Would not my right hon. Friend agree that without waiting for the European security pact or a phased military withdrawal from Europe it would be possible in these days of air travel to save a substantial amount of money by stationing more of the Rhine Army forces in this country?

Mr. Mulley

That is a different point, but I think that one has to make the point that our presence in Germany is part of our N.A.T.O. commitment. We are not there only or mainly at the wish of the German Government.

Sir Ian Orr-Ewing

Will the right hon. Gentleman make sure that the loans being provided this year and next are shown separately in our balance of payments figures and are not just lumped in together so that the figures look rather more favourable than they are? Last year, we undertook a commitment to pay back in four and a half years. Now we have undertaken a commitment to pay back in 10 years. Is not this one more case of mortgaging the future?

Mr. Mulley

All these excellent doctorings about the evils of borrowing are known to us all in our private as well as our public capacities. One realises that if one borrows money, one mortgages the future. The methods of the Opposition in this field accounted for many of our difficulties when we took over. The question of the figures in our balance of payments position is a matter for my right hon. Friend the Chancellor of the Exchequer. I shall draw his attention to the point made by the hon. Gentleman.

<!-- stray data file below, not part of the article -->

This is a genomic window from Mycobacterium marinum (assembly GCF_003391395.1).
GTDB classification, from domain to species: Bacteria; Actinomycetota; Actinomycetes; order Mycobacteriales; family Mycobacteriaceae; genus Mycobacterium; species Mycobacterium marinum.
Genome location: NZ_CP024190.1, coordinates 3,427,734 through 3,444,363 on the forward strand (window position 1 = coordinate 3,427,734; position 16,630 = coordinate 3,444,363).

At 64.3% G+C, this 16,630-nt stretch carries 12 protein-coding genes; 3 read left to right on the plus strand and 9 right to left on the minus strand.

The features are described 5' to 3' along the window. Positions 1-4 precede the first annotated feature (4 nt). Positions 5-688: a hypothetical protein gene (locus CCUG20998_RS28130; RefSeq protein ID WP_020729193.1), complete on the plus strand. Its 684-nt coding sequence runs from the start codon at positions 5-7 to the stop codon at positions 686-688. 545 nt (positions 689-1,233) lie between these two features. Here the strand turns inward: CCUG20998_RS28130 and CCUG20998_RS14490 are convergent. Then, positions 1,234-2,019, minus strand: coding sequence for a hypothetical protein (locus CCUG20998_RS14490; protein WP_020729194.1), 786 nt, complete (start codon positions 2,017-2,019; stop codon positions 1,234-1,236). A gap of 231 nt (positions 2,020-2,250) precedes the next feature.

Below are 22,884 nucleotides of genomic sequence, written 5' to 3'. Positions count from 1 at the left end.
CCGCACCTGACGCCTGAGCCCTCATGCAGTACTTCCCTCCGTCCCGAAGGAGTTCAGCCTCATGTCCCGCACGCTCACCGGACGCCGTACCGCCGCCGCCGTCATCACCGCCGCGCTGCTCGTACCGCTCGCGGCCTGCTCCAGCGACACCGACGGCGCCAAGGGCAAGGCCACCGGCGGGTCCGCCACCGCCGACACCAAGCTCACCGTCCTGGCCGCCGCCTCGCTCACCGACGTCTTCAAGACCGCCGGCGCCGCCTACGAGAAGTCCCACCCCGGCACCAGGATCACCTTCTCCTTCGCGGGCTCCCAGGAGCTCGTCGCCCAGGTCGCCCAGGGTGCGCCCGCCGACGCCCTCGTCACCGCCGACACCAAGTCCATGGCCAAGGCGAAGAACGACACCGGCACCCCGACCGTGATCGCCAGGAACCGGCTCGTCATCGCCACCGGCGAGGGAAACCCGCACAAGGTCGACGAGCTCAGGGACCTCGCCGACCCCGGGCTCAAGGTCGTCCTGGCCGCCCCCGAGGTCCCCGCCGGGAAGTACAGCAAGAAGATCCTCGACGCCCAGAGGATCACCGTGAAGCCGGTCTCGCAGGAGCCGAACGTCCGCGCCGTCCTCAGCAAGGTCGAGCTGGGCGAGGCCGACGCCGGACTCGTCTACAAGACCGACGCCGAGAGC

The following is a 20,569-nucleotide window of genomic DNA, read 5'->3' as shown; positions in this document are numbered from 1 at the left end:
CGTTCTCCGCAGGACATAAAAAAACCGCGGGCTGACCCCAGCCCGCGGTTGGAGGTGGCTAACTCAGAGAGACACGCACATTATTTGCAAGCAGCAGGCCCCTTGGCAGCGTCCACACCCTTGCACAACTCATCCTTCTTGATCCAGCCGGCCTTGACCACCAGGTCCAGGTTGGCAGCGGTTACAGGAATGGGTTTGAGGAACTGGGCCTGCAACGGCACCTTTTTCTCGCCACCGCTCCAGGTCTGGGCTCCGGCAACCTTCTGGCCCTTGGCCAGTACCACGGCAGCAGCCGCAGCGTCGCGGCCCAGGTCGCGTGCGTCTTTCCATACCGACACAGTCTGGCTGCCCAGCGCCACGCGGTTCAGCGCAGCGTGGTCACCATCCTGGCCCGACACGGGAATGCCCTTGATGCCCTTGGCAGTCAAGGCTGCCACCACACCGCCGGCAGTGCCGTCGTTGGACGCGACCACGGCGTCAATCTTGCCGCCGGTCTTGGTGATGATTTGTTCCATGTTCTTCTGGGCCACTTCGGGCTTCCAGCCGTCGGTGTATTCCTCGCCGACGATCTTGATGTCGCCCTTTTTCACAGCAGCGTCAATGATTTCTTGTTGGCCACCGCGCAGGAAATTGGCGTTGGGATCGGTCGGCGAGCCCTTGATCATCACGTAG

Mr. John Mendelson

While understanding that my right hon. Friend does not take kindly to the jeers and attacks from the other side of the House which supports the policy of keeping full the force of the B.A.O.R. in Western Germany, and make criticisms of the way in which this Government are not succeeding any more than the Conservative Government did in making a good offset agreement, may I ask my right hon. Friend to direct his attention to the essential point?

Has he considered the more limited action of withdrawing a certain number of these troops, not the whole of the B.A.O.R., in the face of the really absurd policy of taking on another loan against the possible background of the revaluation of the German mark and the dangers of having further commitments for payment in the future. Does it not make sense to agree to some reduction which the previous Chancellor announced in the House two and a half years ago?

Mr. Mulley

Some reductions have been made in the size of our forces in Germany in previous years, but our present position is part of our N.A.T.O. commitment and what my hon. Friend suggests raises questions way beyond the offset agreement. On the question of repayment, I repeat that for practical reasons the money has been borrowed in dollars.